I've historically not really thought hard about the significance of Time within fencing and have tended to only think that it's about the speed of an action (1 Action = 1 Tempo) and pretty much left it at that. This is true but this really misses the point that that's "a Tempo" not "the Tempo." The Tempo is the rhythm or speed made up by a series of individual Tempos. Once you've added up tempos from a few exchanges you will implicitly have formed "The Tempo" of the fight.

By consciously understanding The Tempo of the fight, which tells you the probable speed of the upcoming action, you can then vary your timing within that upcoming Tempo. This is acting slightly faster (Before), the same speed (Instantly) or slower (After).

Of course a more masterful fighter will look at timing from a more strategic perspective, perhaps referring to the character of their opponent, to deliberately set a slow initial Tempo to hide their true speed capability which will then allow them to then more easily act in the Before later in the fight. Or conversely they will try to set a faster Tempo to overwhelm their opponent and force their opponent into hasty action to regain the initiative thus allowing them to more easily act in the After.

So "Time" as a principle is about understanding The Tempo to use Timing to create advantage in a fight. And it's tied up with Mechanics and Measure because different movements of our body have different speeds and different Measures have different speeds: to stand at close measure and cut from the wrist facilitates acting in the Before, while standing at long measure and cutting long from the shoulder facilitates acting in the After.

Sunday, 26 July 2015

Some thoughts on "Judgement" and the "Initiative"

"There is no doubt but that the Honorable exercise of the Weapon is made right perfect by means of two things, to wit: Judgment and Force: Because by the one, we know the manner and time to handle the weapon (how, or whatsoever occasion serves:) And by the other we have the power to execute therewith, in due time with advantage." Di Grassi, The true Art of Defense

Following on from this post I thought I'd put some thoughts around about reaction time or "judgement".

Speed is composed of two elements: movement speed and reaction speed. Most historical sources are aware of this distinction referring to movements of the body and your "judgement" or "reason." Improving the physical action is relatively easy: you work until you become faster. However this is of little use if you do the wrong action. Therefore being fast is also largely about thinking fast and forming the correct action. This is the subject of serious concern in many treatises because fencing is complex, it has both complex stimuli and complex reactions to those stimuli. It's not like Sprinting where you have a simple stimulus (the gun goes "bang") and a simple decision (go/don't go). The more complex the stimuli and more responses that are possible the longer the decisions process and the more important this is to the sport.

I'm going to slightly tangent here to have a ramble about the concept of initiative. I usually talk about the initiative in a very careless way but it's understood that whomever is dominating the fight has "the initiative" and letting the other person "lead" equates to "loosing" the initiative. But in general I have tended to equate who is moving first with who has the initiative. Surely the first mover is the faster, therefore they must be leading? I'll illustrate why this is incorrect with an example: press an opponent from the Onset and then, when they're flustered, pause at long measure to give them opportunity to attack an deliberately exposed opening, then deliver the prepared counterattack into the anticipated action. In this example I would argue that you have maintained the initiative throughout but have allowed your opponent to act first in the middle segment; you have simply varied the timing.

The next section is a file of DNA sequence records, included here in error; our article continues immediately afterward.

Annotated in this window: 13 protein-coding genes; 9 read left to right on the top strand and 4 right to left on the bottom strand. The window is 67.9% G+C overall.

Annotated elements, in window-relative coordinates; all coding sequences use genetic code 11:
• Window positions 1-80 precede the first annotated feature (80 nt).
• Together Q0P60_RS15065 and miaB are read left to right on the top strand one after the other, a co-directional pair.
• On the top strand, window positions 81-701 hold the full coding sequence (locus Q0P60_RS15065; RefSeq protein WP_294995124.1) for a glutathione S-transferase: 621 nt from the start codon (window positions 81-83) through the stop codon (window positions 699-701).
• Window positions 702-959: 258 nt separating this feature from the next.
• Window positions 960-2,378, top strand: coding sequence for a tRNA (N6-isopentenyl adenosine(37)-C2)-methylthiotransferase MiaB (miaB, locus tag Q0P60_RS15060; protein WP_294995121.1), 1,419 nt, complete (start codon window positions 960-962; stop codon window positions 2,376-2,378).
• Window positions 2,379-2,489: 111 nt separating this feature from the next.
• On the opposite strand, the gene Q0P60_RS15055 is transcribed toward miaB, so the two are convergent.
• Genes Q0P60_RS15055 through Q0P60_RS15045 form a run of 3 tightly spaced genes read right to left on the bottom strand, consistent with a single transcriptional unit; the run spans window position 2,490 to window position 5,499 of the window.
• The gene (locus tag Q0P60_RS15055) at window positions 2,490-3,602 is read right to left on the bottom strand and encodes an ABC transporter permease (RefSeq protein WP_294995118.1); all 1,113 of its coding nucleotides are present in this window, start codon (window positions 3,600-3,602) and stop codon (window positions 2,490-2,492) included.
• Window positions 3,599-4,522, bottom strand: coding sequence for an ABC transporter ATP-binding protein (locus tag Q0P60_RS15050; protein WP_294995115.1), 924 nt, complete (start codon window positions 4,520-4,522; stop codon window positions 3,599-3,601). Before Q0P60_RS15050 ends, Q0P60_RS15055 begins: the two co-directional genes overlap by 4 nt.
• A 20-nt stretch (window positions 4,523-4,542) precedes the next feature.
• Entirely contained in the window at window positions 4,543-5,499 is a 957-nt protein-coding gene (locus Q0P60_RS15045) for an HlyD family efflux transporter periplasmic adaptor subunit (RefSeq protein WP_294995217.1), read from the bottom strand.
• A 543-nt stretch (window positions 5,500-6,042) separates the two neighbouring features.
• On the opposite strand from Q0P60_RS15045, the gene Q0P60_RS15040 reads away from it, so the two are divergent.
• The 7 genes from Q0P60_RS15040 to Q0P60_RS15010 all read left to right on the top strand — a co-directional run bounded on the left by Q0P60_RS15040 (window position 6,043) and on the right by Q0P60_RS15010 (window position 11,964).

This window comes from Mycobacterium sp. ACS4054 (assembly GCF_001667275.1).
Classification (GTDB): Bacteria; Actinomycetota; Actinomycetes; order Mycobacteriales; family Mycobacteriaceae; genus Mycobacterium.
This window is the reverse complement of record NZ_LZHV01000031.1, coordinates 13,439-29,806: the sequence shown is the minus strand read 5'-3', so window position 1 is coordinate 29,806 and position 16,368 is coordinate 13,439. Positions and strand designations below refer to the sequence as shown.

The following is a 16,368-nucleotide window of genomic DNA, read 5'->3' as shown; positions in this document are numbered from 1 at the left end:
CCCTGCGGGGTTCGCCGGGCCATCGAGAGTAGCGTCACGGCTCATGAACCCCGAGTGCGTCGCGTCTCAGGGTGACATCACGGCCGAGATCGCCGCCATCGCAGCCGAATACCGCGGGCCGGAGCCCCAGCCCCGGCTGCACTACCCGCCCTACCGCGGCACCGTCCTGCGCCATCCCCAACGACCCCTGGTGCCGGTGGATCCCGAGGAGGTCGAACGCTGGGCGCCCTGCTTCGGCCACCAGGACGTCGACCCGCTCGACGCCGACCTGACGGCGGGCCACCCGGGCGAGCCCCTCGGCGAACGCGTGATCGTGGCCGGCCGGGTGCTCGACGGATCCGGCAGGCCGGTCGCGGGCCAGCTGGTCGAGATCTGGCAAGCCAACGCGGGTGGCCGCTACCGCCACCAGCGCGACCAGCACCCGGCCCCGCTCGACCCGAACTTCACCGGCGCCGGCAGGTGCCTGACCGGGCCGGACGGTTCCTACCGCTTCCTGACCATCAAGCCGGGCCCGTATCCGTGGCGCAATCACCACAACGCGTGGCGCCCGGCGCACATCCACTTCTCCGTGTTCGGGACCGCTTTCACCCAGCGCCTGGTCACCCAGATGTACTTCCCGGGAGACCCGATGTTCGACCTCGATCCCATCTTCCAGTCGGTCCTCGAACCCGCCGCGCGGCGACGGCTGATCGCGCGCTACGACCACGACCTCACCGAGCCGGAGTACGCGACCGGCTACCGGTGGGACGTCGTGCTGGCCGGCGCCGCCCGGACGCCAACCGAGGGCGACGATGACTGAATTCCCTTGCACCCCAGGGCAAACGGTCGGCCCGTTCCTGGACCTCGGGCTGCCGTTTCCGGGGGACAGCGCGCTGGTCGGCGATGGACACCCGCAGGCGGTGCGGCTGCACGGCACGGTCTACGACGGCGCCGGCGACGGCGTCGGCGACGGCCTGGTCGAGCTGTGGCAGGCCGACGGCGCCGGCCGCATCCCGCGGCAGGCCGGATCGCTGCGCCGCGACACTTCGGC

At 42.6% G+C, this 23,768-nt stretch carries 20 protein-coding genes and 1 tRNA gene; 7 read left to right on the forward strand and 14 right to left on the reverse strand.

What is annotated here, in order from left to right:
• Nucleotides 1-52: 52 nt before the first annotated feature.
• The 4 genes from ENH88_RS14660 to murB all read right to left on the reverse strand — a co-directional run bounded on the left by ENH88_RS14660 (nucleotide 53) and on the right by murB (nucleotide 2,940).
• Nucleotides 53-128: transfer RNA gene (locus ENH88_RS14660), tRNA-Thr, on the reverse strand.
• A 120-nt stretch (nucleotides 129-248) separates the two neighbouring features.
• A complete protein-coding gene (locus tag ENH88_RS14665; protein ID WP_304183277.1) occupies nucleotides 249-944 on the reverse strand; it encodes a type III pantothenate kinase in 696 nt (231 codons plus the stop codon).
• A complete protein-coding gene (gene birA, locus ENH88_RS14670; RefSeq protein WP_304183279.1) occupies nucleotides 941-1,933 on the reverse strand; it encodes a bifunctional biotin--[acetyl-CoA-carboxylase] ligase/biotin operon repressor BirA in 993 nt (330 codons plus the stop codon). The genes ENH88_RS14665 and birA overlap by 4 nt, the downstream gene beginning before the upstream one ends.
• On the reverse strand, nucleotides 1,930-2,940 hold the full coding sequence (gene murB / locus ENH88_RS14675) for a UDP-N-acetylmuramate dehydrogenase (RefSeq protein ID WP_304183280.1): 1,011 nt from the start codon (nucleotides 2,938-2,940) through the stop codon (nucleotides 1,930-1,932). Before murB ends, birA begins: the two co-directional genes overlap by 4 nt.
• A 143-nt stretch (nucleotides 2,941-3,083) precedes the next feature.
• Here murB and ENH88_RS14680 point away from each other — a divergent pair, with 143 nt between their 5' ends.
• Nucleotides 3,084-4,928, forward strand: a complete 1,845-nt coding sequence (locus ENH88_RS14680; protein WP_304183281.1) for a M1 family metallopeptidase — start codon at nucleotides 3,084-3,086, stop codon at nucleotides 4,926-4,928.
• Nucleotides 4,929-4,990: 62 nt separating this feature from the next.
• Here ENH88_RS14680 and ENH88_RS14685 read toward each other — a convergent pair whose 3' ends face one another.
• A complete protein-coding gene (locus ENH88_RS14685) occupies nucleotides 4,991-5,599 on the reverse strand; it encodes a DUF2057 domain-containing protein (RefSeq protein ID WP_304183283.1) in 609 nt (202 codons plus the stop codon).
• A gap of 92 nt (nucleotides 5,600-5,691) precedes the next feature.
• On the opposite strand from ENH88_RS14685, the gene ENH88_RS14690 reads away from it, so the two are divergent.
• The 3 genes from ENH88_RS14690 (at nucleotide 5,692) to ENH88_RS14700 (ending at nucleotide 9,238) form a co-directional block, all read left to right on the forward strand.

The point behind this is that it is not the first mover who dominates the fight but the first thinker. In other words: the first person to accurately evaluate the situation and select the optimal movement has the "initiative". Of course, as I covered previously, if you move really slowly then thinking time becomes unimportant however once you are conditioned to act at intensity thinking fast can take significantly longer than moving fast. Watching an experienced fencer lazily work a less experienced fencer into a frenzy of activity by seemingly always to be in the right place, at the right time with the right action is demonstrating the advantage thinking fast against simply moving fast.

Tuesday, 21 July 2015

George Silver - Fencing, good or all that ails you

"the exercising of weapons puts away aches, griefs, and diseases, it increases strength, and sharpens the wits. It gives a perfect judgement, it expels melancholy, choleric and evil conceits, it keeps a man in breath, perfect health, and long life. It is unto him that has the perfection thereof, a most friendly and comfortable companion when he is alone, having but only his weapon about him. It puts him out of fear, & in the wars and places of most danger, it makes him bold, hardy and valiant." - George Silver, Paradoxes of Defence 1599